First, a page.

Nicotine Addiction

Government statistics indicate about 50 million Americans have quit smoking in the last 30 years. This is largely due to the increased awareness of the health risks involved. It also has become an inconvenient habit, as cigarettes have been banned from offices, restaurants and airplanes. Yet another 48 million --25 percent of the adult population-- cannot or will not give up the habit. Each year, about 16 million people try to quit, but only 1.2 million keep off cigarettes permanently.

As scientists learn more about how nicotine affects the brain, they are gaining insights into why some people have a harder time quitting than others. Some emotional problems, such as low self-esteem, depression or anxiety disorders, seem to predispose people to nicotine addiction. New genetics research, moreover, is revealing that some people are born more vulnerable to nicotine's lure than others.

Nicotine affects the chemicals in our bodies that are associated with pleasure, energy, alertness and pain relief. Some smokers, suffering from depression or anxiety, may light up because they experience improvement in these feelings. These smokers may be the persons genetically vulnerable to nicotine addiction. While smokers may start the smoking habit for positive effects on a mood, withdrawal symptoms make it difficult to quit.

How Nicotine Hooks You

When a smoker takes a puff, nicotine is quickly absorbed through the lungs into the bloodstream, which distributes it throughout the body. In as little as 10 or 20 seconds, nicotine reaches the brain.

In the brain, nicotine stimulates receptor cells in the "reward center." This causes nerve cells to release a brain chemical associated with pleasure.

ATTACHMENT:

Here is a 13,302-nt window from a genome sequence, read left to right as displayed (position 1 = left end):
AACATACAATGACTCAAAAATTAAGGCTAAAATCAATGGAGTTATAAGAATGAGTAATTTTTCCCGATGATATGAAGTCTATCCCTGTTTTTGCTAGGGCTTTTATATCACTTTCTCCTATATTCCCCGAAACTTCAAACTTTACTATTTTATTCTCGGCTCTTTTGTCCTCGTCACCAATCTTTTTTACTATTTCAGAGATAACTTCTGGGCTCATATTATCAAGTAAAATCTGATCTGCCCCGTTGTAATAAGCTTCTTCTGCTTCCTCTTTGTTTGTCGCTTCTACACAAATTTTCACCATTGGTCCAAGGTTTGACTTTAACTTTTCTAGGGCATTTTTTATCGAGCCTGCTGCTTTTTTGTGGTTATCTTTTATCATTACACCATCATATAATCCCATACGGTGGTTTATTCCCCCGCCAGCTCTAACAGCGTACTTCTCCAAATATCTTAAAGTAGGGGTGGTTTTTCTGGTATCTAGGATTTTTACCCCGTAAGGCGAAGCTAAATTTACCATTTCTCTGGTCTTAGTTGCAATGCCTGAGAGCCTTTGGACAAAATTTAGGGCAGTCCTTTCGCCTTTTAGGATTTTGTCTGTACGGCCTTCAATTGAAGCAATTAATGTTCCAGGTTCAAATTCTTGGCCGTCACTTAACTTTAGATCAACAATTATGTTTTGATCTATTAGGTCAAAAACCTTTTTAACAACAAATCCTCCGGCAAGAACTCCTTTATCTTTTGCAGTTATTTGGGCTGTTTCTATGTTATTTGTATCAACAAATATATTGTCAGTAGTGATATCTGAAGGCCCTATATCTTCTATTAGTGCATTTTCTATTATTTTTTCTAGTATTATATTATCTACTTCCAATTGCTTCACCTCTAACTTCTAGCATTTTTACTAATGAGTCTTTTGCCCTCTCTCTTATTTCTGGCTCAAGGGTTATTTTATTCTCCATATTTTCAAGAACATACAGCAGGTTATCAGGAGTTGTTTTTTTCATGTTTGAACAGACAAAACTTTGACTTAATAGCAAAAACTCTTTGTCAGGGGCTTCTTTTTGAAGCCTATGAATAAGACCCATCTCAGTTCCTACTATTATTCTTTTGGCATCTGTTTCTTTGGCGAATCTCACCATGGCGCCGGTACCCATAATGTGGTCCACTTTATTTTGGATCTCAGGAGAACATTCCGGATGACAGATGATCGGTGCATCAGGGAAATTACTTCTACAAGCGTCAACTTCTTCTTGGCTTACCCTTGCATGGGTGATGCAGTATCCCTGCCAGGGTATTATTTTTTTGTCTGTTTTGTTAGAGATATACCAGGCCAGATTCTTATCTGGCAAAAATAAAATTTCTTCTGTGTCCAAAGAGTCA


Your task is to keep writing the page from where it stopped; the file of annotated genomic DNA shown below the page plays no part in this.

At the same time, other brain chemicals associated with alertness, energy, depression, appetite and pain relief also are affected.

In a few hours, the levels of these brain chemicals decline as the body rids itself of nicotine. Withdrawal symptoms kick in (anxiety, irritability and inattentiveness) prompting the smoker to light up another cigarette.

Researchers suspect that over time, the brain becomes accustomed to operating with a certain level of nicotine and eventually depends on nicotine to produce normal levels of these chemicals. Once nicotine is removed, levels decline below normal and precipitate the withdrawal syndrome. Although most of the focus of nicotine-addiction is directed at cigarette smoking, persons who give up cigarettes for cigars or chewing tobacco are simply using a different way to maintain the same addiction.


The key to treatment is to identify the individual's specific reasons for smoking and get them actively involved in quitting. 

People will cite a variety of methods they have tried, including everything from hypnosis, behavior modification programs and aversion therapies of one sort or another. Most recently, antidepressant medications are being studied to see what role they may have in battling this problem. Ultimately, researchers hope a combination of medication and counseling will help more smokers quit.

If you or someone you know is interested in trying to quit smoking, call for help.